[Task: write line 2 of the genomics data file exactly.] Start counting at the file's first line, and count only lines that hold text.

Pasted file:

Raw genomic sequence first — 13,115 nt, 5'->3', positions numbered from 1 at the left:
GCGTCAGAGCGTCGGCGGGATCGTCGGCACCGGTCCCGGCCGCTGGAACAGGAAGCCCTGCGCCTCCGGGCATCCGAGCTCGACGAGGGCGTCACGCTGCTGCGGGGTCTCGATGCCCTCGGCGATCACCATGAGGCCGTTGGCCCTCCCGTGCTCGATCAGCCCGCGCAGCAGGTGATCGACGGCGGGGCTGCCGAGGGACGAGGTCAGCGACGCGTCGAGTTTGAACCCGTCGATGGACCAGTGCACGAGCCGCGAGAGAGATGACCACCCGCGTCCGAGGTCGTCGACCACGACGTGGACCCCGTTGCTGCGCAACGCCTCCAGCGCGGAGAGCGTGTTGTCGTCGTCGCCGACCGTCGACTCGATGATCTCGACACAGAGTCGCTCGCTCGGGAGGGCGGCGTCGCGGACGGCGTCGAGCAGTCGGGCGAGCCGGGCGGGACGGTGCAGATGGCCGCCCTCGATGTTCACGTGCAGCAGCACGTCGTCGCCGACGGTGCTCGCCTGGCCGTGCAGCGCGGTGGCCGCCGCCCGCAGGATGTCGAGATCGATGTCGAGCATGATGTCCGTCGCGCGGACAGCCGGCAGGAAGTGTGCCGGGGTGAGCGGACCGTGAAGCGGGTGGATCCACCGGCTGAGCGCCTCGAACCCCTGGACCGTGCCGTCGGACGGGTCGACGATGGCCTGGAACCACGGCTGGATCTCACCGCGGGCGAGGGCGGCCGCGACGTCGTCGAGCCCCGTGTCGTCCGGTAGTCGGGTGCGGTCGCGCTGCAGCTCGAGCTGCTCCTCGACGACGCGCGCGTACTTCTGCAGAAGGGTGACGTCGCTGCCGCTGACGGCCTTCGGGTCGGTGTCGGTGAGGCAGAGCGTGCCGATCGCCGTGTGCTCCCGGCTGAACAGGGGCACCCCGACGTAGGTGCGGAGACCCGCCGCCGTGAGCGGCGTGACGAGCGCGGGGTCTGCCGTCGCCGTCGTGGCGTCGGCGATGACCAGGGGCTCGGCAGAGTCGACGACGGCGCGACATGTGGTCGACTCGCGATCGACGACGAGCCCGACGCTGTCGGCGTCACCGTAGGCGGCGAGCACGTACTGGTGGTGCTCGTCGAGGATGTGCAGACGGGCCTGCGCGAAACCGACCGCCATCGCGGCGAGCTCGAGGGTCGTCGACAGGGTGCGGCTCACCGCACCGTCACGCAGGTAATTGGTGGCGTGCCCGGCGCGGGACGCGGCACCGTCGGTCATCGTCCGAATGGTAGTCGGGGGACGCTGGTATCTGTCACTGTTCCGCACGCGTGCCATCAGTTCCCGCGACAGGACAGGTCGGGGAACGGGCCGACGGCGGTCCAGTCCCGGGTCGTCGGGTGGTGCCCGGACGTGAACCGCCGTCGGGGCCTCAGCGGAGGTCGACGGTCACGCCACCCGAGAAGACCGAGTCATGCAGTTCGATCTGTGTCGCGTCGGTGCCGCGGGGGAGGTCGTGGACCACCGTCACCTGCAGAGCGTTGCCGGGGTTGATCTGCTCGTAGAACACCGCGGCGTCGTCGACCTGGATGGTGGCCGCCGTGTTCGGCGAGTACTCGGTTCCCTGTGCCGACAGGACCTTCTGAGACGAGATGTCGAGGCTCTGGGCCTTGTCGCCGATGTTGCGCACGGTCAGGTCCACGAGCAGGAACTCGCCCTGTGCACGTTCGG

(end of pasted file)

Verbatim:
GCGTCAGAGCGTCGGCGGGATCGTCGGCACCGGTCCCGGCCGCTGGAACAGGAAGCCCTGCGCCTCCGGGCATCCGAGCTCGACGAGGGCGTCACGCTGCTGCGGGGTCTCGATGCCCTCGGCGATCACCATGAGGCCGTTGGCCCTCCCGTGCTCGATCAGCCCGCGCAGCAGGTGATCGACGGCGGGGCTGCCGAGGGACGAGGTCAGCGACGCGTCGAGTTTGAACCCGTCGATGGACCAGTGCACGAGCCGCGAGAGAGATGACCACCCGCGTCCGAGGTCGTCGACCACGACGTGGACCCCGTTGCTGCGCAACGCCTCCAGCGCGGAGAGCGTGTTGTCGTCGTCGCCGACCGTCGACTCGATGATCTCGACACAGAGTCGCTCGCTCGGGAGGGCGGCGTCGCGGACGGCGTCGAGCAGTCGGGCGAGCCGGGCGGGACGGTGCAGATGGCCGCCCTCGATGTTCACGTGCAGCAGCACGTCGTCGCCGACGGTGCTCGCCTGGCCGTGCAGCGCGGTGGCCGCCGCCCGCAGGATGTCGAGATCGATGTCGAGCATGATGTCCGTCGCGCGGACAGCCGGCAGGAAGTGTGCCGGGGTGAGCGGACCGTGAAGCGGGTGGATCCACCGGCTGAGCGCCTCGAACCCCTGGACCGTGCCGTCGGACGGGTCGACGATGGCCTGGAACCACGGCTGGATCTCACCGCGGGCGAGGGCGGCCGCGACGTCGTCGAGCCCCGTGTCGTCCGGTAGTCGGGTGCGGTCGCGCTGCAGCTCGAGCTGCTCCTCGACGACGCGCGCGTACTTCTGCAGAAGGGTGACGTCGCTGCCGCTGACGGCCTTCGGGTCGGTGTCGGTGAGGCAGAGCGTGCCGATCGCCGTGTGCTCCCGGCTGAACAGGGGCACCCCGACGTAGGTGCGGAGACCCGCCGCCGTGAGCGGCGTGACGAGCGCGGGGTCTGCCGTCGCCGTCGTGGCGTCGGCGATGACCAGGGGCTCGGCAGAGTCGACGACGGCGCGACATGTGGTCGACTCGCGATCGACGACGAGCCCGACGCTGTCGGCGTCACCGTAGGCGGCGAGCACGTACTGGTGGTGCTCGTCGAGGATGTGCAGACGGGCCTGCGCGAAACCGACCGCCATCGCGGCGAGCTCGAGGGTCGTCGACAGGGTGCGGCTCACCGCACCGTCACGCAGGTAATTGGTGGCGTGCCCGGCGCGGGACGCGGCACCGTCGGTCATCGTCCGAATGGTAGTCGGGGGACGCTGGTATCTGTCACTGTTCCGCACGCGTGCCATCAGTTCCCGCGACAGGACAGGTCGGGGAACGGGCCGACGGCGGTCCAGTCCCGGGTCGTCGGGTGGTGCCCGGACGTGAACCGCCGTCGGGGCCTCAGCGGAGGTCGACGGTCACGCCACCCGAGAAGACCGAGTCATGCAGTTCGATCTGTGTCGCGTCGGTGCCGCGGGGGAGGTCGTGGACCACCGTCACCTGCAGAGCGTTGCCGGGGTTGATCTGCTCGTAGAACACCGCGGCGTCGTCGACCTGGATGGTGGCCGCCGTGTTCGGCGAGTACTCGGTTCCCTGTGCCGACAGGACCTTCTGAGACGAGATGTCGAGGCTCTGGGCCTTGTCGCCGATGTTGCGCACGGTCAGGTCCACGAGCAGGAACTCGCCCTGTGCACGTTCGG